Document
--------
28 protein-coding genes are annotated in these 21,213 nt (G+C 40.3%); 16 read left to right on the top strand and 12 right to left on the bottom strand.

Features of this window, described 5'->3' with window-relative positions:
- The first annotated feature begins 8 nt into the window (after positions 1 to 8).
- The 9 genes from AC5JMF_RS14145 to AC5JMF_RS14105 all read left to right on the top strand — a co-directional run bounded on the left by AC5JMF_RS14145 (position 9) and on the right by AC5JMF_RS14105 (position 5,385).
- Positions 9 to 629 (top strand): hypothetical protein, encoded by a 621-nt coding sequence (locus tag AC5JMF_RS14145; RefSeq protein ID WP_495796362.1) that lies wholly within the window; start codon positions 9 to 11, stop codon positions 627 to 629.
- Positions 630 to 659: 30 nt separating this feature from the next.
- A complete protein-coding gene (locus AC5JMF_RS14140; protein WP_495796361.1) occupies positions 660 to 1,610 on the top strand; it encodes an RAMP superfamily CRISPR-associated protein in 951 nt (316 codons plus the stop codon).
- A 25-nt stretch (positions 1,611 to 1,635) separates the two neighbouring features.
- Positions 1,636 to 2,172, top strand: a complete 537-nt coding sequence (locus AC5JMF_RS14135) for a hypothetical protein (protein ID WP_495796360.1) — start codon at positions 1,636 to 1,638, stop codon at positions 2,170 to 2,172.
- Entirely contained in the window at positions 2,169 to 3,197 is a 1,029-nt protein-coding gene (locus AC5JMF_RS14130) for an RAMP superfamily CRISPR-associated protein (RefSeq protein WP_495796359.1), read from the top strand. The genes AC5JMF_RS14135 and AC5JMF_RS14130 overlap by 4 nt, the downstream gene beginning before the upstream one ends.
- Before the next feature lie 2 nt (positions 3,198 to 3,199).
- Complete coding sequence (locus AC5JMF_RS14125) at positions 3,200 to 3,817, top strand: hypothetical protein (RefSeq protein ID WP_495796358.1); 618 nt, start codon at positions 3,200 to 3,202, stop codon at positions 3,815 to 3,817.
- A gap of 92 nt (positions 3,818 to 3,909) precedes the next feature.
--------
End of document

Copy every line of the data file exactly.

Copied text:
28 protein-coding genes are annotated in these 21,213 nt (G+C 40.3%); 16 read left to right on the top strand and 12 right to left on the bottom strand.

Features of this window, described 5'->3' with window-relative positions:
- The first annotated feature begins 8 nt into the window (after positions 1 to 8).
- The 9 genes from AC5JMF_RS14145 to AC5JMF_RS14105 all read left to right on the top strand — a co-directional run bounded on the left by AC5JMF_RS14145 (position 9) and on the right by AC5JMF_RS14105 (position 5,385).
- Positions 9 to 629 (top strand): hypothetical protein, encoded by a 621-nt coding sequence (locus tag AC5JMF_RS14145; RefSeq protein ID WP_495796362.1) that lies wholly within the window; start codon positions 9 to 11, stop codon positions 627 to 629.
- Positions 630 to 659: 30 nt separating this feature from the next.
- A complete protein-coding gene (locus AC5JMF_RS14140; protein WP_495796361.1) occupies positions 660 to 1,610 on the top strand; it encodes an RAMP superfamily CRISPR-associated protein in 951 nt (316 codons plus the stop codon).
- A 25-nt stretch (positions 1,611 to 1,635) separates the two neighbouring features.
- Positions 1,636 to 2,172, top strand: a complete 537-nt coding sequence (locus AC5JMF_RS14135) for a hypothetical protein (protein ID WP_495796360.1) — start codon at positions 1,636 to 1,638, stop codon at positions 2,170 to 2,172.
- Entirely contained in the window at positions 2,169 to 3,197 is a 1,029-nt protein-coding gene (locus AC5JMF_RS14130) for an RAMP superfamily CRISPR-associated protein (RefSeq protein WP_495796359.1), read from the top strand. The genes AC5JMF_RS14135 and AC5JMF_RS14130 overlap by 4 nt, the downstream gene beginning before the upstream one ends.
- Before the next feature lie 2 nt (positions 3,198 to 3,199).
- Complete coding sequence (locus AC5JMF_RS14125) at positions 3,200 to 3,817, top strand: hypothetical protein (RefSeq protein ID WP_495796358.1); 618 nt, start codon at positions 3,200 to 3,202, stop codon at positions 3,815 to 3,817.
- A gap of 92 nt (positions 3,818 to 3,909) precedes the next feature.